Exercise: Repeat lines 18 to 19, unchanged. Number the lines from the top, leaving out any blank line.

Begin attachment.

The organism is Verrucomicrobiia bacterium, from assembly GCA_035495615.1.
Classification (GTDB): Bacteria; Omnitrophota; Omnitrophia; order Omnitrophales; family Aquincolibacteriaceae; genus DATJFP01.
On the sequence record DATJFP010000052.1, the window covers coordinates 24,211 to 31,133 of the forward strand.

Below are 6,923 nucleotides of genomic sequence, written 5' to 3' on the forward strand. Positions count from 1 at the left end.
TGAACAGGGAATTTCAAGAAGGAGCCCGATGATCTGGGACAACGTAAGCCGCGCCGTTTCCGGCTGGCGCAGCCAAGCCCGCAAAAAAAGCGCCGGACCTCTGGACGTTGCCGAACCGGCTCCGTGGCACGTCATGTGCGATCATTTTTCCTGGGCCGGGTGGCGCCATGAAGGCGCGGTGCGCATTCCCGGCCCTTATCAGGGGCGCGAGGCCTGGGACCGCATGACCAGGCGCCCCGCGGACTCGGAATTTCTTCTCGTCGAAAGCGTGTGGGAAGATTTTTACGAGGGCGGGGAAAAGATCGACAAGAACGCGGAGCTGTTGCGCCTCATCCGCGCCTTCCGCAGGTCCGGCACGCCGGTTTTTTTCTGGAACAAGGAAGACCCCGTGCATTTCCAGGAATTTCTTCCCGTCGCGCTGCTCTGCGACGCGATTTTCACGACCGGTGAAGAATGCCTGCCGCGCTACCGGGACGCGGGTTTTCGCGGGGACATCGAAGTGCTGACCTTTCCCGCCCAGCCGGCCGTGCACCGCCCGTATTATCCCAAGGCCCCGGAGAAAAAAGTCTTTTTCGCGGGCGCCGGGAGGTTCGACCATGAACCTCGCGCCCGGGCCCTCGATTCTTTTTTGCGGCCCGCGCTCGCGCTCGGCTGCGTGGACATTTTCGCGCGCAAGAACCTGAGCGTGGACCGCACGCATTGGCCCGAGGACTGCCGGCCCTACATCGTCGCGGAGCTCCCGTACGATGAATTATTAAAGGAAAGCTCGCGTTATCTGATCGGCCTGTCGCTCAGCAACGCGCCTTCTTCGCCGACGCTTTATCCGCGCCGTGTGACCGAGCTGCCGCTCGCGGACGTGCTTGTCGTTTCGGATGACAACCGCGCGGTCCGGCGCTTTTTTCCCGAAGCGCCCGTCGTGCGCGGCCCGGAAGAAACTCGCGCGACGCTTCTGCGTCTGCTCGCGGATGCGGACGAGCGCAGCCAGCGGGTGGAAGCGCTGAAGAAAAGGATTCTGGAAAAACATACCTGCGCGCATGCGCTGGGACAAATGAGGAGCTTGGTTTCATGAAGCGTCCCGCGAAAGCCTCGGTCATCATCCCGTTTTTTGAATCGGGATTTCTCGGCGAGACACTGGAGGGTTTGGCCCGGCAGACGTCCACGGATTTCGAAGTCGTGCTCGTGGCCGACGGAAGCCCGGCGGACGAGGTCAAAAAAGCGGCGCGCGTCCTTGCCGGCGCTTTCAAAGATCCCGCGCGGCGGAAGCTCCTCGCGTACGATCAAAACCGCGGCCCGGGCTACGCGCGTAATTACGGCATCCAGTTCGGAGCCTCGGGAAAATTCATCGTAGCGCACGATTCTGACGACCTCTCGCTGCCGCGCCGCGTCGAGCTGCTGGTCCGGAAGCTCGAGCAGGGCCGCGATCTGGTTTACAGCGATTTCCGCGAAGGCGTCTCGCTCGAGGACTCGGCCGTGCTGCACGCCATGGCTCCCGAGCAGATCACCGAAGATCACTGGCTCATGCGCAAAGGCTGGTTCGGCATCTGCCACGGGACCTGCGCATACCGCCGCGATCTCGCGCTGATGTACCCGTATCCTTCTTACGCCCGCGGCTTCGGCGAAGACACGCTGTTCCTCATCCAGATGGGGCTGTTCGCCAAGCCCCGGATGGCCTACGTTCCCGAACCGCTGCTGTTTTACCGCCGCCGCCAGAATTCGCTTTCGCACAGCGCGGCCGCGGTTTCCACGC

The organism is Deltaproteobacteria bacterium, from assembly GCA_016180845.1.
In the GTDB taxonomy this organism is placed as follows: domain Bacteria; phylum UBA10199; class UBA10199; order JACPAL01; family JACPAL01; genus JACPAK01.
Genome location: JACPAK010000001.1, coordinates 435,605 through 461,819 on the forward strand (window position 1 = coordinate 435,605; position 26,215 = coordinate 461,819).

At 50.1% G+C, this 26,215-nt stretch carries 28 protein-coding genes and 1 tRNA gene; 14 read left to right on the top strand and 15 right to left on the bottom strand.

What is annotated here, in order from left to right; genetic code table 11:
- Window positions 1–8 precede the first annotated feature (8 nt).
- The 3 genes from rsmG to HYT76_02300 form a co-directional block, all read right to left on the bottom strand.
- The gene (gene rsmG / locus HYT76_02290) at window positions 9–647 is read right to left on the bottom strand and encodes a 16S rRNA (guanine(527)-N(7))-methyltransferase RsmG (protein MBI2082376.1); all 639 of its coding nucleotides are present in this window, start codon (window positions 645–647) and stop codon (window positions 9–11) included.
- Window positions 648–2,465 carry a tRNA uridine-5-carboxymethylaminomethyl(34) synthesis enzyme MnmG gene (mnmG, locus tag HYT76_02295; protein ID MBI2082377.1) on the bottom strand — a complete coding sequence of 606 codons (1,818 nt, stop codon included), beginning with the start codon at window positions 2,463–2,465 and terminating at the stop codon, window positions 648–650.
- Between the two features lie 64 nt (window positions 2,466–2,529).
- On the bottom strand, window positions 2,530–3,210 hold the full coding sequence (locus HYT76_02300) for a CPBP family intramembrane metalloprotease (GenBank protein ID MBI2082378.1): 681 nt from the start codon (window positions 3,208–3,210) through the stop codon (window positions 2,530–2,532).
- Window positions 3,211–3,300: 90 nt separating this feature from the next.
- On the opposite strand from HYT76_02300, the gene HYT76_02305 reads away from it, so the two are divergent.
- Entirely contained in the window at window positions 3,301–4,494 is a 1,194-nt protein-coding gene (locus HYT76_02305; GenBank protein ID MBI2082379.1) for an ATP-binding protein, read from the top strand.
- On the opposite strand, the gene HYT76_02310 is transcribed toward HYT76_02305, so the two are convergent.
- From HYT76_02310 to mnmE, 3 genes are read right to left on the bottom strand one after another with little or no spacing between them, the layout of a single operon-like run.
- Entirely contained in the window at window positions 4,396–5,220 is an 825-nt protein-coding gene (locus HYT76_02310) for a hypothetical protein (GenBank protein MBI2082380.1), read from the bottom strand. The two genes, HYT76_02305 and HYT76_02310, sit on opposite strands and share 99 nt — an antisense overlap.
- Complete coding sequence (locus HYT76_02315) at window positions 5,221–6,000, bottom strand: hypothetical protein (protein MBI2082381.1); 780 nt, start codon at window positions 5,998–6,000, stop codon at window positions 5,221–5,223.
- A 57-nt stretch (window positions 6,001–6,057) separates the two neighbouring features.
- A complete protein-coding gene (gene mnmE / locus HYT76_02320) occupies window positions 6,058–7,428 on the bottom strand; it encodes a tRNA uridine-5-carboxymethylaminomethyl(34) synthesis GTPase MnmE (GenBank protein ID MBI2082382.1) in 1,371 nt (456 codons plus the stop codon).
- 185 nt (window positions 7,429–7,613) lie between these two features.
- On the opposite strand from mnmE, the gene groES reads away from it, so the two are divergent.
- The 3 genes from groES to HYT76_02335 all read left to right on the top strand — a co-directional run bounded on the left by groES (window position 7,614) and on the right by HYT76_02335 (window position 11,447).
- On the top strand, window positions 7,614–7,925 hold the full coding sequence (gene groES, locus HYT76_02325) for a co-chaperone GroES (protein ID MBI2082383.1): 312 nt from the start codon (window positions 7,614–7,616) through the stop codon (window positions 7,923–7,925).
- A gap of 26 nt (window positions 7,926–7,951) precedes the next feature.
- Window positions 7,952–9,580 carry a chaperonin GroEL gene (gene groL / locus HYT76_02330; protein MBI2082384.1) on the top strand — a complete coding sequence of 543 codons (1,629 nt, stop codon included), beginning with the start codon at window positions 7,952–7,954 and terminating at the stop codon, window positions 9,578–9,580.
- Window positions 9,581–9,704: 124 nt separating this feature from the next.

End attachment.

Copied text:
- On the opposite strand from HYT76_02300, the gene HYT76_02305 reads away from it, so the two are divergent.
- Entirely contained in the window at window positions 3,301–4,494 is a 1,194-nt protein-coding gene (locus HYT76_02305; GenBank protein ID MBI2082379.1) for an ATP-binding protein, read from the top strand.